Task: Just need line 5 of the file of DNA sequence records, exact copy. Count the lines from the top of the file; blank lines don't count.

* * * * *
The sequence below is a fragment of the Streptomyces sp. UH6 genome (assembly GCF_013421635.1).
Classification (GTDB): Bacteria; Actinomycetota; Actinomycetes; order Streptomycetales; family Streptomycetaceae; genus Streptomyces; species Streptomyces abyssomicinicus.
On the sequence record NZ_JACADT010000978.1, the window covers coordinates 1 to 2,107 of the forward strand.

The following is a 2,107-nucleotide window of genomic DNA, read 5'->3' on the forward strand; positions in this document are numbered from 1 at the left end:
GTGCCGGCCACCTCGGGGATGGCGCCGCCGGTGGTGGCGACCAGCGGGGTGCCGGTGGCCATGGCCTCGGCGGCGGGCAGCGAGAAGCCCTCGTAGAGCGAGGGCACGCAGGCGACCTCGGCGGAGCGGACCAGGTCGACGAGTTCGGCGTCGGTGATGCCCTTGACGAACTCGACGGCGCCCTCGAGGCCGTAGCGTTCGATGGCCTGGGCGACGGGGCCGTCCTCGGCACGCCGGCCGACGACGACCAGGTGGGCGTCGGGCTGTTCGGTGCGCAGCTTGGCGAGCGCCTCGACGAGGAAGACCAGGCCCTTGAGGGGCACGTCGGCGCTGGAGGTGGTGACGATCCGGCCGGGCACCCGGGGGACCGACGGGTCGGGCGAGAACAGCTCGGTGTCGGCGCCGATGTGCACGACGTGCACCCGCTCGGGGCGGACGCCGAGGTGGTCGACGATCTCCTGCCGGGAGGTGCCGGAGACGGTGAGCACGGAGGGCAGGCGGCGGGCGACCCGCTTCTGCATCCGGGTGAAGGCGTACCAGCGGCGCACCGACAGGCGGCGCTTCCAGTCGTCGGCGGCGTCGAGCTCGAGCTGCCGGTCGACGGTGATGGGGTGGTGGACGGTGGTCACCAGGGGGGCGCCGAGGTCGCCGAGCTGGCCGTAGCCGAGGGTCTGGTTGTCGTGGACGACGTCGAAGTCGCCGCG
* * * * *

GTGCCGGCCACCTCGGGGATGGCGCCGCCGGTGGTGGCGACCAGCGGGGTGCCGGTGGCCATGGCCTCGGCGGCGGGCAGCGAGAAGCCCTCGTAGAGCGAGGGCACGCAGGCGACCTCGGCGGAGCGGACCAGGTCGACGAGTTCGGCGTCGGTGATGCCCTTGACGAACTCGACGGCGCCCTCGAGGCCGTAGCGTTCGATGGCCTGGGCGACGGGGCCGTCCTCGGCACGCCGGCCGACGACGACCAGGTGGGCGTCGGGCTGTTCGGTGCGCAGCTTGGCGAGCGCCTCGACGAGGAAGACCAGGCCCTTGAGGGGCACGTCGGCGCTGGAGGTGGTGACGATCCGGCCGGGCACCCGGGGGACCGACGGGTCGGGCGAGAACAGCTCGGTGTCGGCGCCGATGTGCACGACGTGCACCCGCTCGGGGCGGACGCCGAGGTGGTCGACGATCTCCTGCCGGGAGGTGCCGGAGACGGTGAGCACGGAGGGCAGGCGGCGGGCGACCCGCTTCTGCATCCGGGTGAAGGCGTACCAGCGGCGCACCGACAGGCGGCGCTTCCAGTCGTCGGCGGCGTCGAGCTCGAGCTGCCGGTCGACGGTGATGGGGTGGTGGACGGTGGTCACCAGGGGGGCGCCGAGGTCGCCGAGCTGGCCGTAGCCGAGGGTCTGGTTGTCGTGGACGACGTCGAAGTCGCCGCG